American hurdler Sydney McLaughlin won the women’s 400-meter hurdles on Aug. 4 at the Tokyo Olympics in world-record time.
McLaughlin finished in 51.46 seconds, almost a half-second faster than her previous world mark, set during the U.S. Olympic Trials in June.
“I’m absolutely delighted. What a great race. I’m just grateful to be out here celebrating that extraordinary race and representing my country,” the 21-year-old from New Jersey said.
Second place also was taken by Team USA, as defending Olympic champion Dalilah Muhammad finished her sensational run with a personal best of 51.58 seconds.
Muhammad, a 31-year-old New York City native and former world record holder with a time of 52.16 seconds, won gold in the 2016 Olympics in Rio de Janeiro and was attempting to become the first woman to repeat as champion in the 400-meter hurdles.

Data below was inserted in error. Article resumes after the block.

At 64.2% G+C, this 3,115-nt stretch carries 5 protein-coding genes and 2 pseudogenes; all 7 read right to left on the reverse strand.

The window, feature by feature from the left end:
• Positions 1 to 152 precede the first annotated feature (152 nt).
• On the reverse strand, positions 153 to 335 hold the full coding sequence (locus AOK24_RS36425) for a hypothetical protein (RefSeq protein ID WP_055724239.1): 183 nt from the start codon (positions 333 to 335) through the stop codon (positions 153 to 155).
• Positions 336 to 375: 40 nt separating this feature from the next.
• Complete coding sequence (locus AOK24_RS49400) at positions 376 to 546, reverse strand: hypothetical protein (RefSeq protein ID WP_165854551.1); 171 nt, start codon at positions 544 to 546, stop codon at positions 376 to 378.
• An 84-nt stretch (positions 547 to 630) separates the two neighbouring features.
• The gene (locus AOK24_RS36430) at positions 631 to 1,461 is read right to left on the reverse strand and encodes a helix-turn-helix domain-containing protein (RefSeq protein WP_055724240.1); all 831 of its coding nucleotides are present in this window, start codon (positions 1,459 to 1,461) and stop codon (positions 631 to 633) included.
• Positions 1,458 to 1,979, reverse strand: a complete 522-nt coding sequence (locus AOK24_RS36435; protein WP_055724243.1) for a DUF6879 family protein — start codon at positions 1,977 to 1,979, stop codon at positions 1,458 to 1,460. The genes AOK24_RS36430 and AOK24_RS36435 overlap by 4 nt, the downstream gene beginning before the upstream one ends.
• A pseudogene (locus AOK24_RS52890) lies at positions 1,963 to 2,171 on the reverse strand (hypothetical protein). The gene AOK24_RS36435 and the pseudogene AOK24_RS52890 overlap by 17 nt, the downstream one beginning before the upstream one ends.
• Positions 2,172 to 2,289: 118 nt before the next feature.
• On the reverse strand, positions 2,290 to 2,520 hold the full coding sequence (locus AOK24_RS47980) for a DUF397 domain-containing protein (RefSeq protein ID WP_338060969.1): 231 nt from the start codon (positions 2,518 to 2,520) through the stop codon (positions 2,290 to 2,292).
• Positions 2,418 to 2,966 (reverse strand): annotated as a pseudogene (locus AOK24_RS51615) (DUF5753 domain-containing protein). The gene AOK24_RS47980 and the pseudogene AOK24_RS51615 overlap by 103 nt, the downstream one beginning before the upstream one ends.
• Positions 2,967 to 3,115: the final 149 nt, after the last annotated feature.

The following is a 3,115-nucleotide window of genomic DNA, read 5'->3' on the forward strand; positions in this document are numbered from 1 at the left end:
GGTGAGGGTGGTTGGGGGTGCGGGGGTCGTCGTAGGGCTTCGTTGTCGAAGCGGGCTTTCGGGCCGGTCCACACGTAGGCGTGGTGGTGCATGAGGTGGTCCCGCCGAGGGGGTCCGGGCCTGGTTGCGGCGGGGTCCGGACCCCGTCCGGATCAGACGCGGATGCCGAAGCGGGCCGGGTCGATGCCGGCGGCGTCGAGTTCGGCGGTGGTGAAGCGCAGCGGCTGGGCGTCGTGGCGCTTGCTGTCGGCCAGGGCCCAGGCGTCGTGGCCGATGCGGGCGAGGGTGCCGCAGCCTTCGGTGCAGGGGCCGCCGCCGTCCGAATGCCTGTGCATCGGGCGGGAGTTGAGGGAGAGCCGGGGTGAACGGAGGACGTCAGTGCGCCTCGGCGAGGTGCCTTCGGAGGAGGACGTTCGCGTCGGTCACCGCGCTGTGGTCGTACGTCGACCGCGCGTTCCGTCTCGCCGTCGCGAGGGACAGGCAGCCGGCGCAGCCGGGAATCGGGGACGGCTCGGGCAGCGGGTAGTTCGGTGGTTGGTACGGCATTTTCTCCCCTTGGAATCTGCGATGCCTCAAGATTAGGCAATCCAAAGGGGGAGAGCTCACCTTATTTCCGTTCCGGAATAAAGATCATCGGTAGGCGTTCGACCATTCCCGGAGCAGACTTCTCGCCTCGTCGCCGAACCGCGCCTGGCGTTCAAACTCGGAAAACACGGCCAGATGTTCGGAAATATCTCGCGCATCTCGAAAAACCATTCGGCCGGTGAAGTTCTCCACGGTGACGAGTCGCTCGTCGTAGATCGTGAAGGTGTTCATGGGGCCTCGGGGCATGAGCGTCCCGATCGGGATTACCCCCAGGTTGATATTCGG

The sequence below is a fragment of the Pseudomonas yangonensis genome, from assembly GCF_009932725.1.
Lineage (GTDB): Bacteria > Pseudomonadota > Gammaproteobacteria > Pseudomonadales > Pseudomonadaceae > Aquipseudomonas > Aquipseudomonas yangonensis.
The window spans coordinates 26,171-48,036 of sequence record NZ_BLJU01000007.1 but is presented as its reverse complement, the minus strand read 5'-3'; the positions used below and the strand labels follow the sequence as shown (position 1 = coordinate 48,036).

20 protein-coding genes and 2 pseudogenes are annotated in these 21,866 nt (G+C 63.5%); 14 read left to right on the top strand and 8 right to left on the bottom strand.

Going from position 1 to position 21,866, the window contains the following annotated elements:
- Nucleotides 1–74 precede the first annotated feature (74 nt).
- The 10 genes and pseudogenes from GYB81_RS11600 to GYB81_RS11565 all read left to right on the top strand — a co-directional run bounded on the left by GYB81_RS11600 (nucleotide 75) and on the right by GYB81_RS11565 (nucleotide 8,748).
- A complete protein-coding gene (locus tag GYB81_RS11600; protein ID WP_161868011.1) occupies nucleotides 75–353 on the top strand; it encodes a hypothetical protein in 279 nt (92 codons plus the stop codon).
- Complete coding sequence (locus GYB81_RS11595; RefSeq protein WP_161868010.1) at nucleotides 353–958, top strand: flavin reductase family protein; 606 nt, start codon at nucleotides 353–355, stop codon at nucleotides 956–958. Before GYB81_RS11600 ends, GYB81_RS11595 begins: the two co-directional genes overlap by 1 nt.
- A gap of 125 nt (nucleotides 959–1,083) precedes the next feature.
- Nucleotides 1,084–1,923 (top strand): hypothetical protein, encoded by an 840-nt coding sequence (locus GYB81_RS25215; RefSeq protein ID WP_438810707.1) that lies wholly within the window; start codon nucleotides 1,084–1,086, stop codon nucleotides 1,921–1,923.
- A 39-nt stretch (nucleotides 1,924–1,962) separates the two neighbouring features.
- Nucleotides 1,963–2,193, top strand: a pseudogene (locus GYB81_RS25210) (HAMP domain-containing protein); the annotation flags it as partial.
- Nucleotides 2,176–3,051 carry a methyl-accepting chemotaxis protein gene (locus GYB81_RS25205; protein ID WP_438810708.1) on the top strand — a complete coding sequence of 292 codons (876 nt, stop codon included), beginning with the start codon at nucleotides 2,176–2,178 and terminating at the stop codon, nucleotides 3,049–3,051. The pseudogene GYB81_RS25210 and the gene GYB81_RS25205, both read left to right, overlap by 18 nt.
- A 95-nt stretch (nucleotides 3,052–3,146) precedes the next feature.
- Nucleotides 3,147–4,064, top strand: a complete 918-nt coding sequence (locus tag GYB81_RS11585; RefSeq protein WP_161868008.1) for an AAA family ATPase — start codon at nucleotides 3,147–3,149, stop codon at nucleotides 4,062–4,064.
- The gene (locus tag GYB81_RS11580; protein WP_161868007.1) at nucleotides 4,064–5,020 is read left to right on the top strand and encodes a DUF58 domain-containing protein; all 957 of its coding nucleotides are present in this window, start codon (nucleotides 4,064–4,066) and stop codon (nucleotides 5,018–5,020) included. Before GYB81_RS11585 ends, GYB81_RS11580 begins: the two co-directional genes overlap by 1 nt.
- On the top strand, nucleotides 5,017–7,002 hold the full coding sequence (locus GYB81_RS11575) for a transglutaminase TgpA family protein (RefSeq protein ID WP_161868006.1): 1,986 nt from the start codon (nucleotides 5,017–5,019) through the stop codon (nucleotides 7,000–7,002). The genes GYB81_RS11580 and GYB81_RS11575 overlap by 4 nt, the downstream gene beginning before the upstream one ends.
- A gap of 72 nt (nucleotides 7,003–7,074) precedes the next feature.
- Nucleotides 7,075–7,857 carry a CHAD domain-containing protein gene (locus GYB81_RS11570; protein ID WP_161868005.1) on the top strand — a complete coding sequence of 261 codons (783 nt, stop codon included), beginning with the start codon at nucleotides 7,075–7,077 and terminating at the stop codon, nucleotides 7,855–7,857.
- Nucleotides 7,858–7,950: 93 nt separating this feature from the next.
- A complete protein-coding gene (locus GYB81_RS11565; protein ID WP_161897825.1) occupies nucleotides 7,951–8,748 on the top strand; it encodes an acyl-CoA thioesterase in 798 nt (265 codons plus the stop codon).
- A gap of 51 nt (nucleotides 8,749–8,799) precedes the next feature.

“No mixed emotions,” she said. “Sure, there are always things you want to do better. But you use this as a springboard to the next. This is not my last race.”
Muhammad was followed by the Netherlands’ Femke Bol, who finished third and took home bronze with a European record of 52.03 seconds.
“I just went out like crazy for the first 300 to be with them,” the bronze medalist said.
In the men’s 400-meter hurdles, Norway’s Karsten Warholm also set a world record, finishing in 45.94 seconds. The Norwegian already entered the race as the world record holder and shattered his own mark by more than half a second.
“I never thought in my wildest imagination that this would be possible,” Warholm told reporters after the race while expressing his thoughts on obliterating his own world record.
“I was just running over the line because I didn’t take anything for granted today. All respect to Rai for running 46.17—that’s just crazy,” he added.
American sprinter Rai Benjamin, who took home silver, is the second-fastest man in the history of the event.
The Associated Press contributed to this report.
From NTD News